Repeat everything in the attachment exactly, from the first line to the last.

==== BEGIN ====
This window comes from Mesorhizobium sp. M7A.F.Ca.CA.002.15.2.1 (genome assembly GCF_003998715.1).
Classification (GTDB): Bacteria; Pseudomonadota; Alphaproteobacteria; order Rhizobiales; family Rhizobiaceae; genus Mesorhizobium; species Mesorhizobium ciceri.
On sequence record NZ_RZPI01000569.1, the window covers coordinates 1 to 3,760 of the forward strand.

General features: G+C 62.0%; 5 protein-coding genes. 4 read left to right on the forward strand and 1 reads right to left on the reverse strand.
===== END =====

This window comes from Mesorhizobium sp. M7A.F.Ca.CA.002.15.2.1 (genome assembly GCF_003998715.1).
Classification (GTDB): Bacteria; Pseudomonadota; Alphaproteobacteria; order Rhizobiales; family Rhizobiaceae; genus Mesorhizobium; species Mesorhizobium ciceri.
On sequence record NZ_RZPI01000569.1, the window covers coordinates 1 to 3,760 of the forward strand.

General features: G+C 62.0%; 5 protein-coding genes. 4 read left to right on the forward strand and 1 reads right to left on the reverse strand.